A Framework for Model-Based Adaptive Training

Introduction and Aims of the Research

Model-based training by computers is in the early stages of development. Although convential computer-based training is starting to gain acceptance, there have been few attempts to deploy model-based computer-based training systems in industrial environments. The term model-based here means explicit models of cognitive processes and qualitative models of the physical device, product or process on which the training task is to be performed.

Most existing training systems do not have an explicit model-based approach but are more likely to be based on either a direct representation of the subject matter or a quantitative (numerical) simulation model. Methodological issues for the structure and formulation of model-based computer-based training are hence open and central.

This research is concerned with three methodological issues:

  1. characterising industrial training domains for model-based intelligent training;
  2. mapping elements of the training specification to model-based intelligent training agents;
  3. adaptability to changing industrial training situations.

An arduous task in creating an industrial training system is in specifying all factors in the training domain that can be used effectively by model-based intelligent training agents. In complex training domains a wide variety of aspects are typically relevant at any point of time. Another concern is that decomposing training subject matter at a low level of detail (i.e., decomposing the tasks the trainee is expected to learn at too fine a grain size), may result in complex software structures.

The solution in this research work is to extend the training methodology from [Sime & Leitch 1992] into a framework made up of specification and realisation methods in terms of four core activities:

  1. tried and tested analysis methods for a training problem specification (e.g., see [Gagne, Briggs & Wager 1992]);
  2. analysis methods for task decomposition, expertise classification and trainee characterisation;
  3. design methods for intelligent training system realisation which separate what is to be taught from the way that it is to be taught; and,
  4. design methods for realisation of expert and trainer agents which consider multiple modelling dimensions at a conceptual level and a software implementation level.

The second issue addressed is the mapping of a training problem to the realisation of model based intelligent training agents. The solution in this research work is to specify the relationships between the elements defined by training characterisation in a set of training unit properties, for realisation in a model-based intelligent training architecture (adapted from [Slater, Brown, van de Brug & Brown 1994]). The training architecture is based on a separation of the knowledge that is to be taught, called subject expertise, from the way that it is to be taught, called training expertise. Intelligent training agents are specified at both the knowledge level and symbol level [Newell 1981].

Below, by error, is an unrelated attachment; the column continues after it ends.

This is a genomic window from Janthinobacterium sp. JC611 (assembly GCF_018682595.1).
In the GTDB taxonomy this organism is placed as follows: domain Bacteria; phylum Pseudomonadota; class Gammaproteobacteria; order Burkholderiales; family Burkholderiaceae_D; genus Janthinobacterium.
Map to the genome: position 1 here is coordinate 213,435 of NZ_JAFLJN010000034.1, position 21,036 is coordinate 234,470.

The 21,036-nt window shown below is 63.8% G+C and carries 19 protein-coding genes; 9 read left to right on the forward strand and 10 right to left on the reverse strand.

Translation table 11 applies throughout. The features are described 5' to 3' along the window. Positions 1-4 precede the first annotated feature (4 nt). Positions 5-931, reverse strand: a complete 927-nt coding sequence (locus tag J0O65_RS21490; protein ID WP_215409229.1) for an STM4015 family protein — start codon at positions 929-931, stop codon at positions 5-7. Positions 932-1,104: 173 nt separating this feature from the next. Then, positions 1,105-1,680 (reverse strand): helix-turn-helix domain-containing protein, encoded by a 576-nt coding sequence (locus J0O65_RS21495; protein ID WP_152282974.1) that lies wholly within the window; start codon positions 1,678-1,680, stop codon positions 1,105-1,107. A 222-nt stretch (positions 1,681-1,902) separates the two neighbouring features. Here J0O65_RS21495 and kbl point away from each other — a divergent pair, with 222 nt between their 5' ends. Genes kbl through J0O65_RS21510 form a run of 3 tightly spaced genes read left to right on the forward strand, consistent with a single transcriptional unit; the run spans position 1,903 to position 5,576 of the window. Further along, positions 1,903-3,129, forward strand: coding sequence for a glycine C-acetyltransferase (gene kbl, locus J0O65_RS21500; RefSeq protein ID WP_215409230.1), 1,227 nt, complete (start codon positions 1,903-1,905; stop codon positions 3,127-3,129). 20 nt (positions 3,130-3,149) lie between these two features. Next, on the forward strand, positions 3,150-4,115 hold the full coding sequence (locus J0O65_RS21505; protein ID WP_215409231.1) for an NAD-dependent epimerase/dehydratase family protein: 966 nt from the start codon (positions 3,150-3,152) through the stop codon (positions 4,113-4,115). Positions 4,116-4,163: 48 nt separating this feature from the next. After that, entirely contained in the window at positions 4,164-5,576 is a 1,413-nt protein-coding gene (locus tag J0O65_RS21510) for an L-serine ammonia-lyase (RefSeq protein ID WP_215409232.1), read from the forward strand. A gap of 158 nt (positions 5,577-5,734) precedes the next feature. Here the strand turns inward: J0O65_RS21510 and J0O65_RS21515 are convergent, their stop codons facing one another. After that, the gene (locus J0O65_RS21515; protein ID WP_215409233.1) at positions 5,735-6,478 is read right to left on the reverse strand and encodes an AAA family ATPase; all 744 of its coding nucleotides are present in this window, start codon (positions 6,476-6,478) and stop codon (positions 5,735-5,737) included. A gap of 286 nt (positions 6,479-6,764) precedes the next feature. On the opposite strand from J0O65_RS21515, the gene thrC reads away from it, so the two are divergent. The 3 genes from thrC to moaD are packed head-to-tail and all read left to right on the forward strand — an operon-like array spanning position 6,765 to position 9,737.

The third issue addressed is adaptability to changing training requirements. Training objectives often change because of new training requirements, changes in the target audience or because various other constraints imposed by the (industrial) environment change. The solution in this research work is to place the elements defined by training characterisation in a general theoretical framework for training and domain expertise specification, that makes it easier to specify new knowledge and evolving contextual details. A specific capability within the framework, promoting adaptability, is in the explicit mapping of a model-based training application with:

  1. a set of problem spaces [van de Brug, Rosenbloom & Newell 1986];
  2. a tool set approach for distinct knowledge representations [MOBIT 1994];
  3. the decomposition of training tasks [Leitch & Gallanti 1992];
  4. the use of explicit problem solving methods [van de Brug, Bachant & McDermott 1985]; and,
  5. the integration of multiple modelling dimensions [ITSIE 1992, D7].
The intended reader of this work is the intelligent tutoring systems community and courseware tool authors interested in putting model-based theories into practice for industrial training environments. The advantages of an intelligent model-based training system (e.g., flexibility, personalised training, effective learning) are widely recognised in the ITS community, but their construction is difficult and time consuming. An adaptive model-based system requires (a) a strong framework showing how to select and apply appropriate models and (b) guidelines for conceptual structures that can be imposed on the knowledge available for industrial training situations. The framework proposed in this work is aimed towards the ultimate goal of delivering Model-based Adaptive Training as a new solution for industrial training problems.
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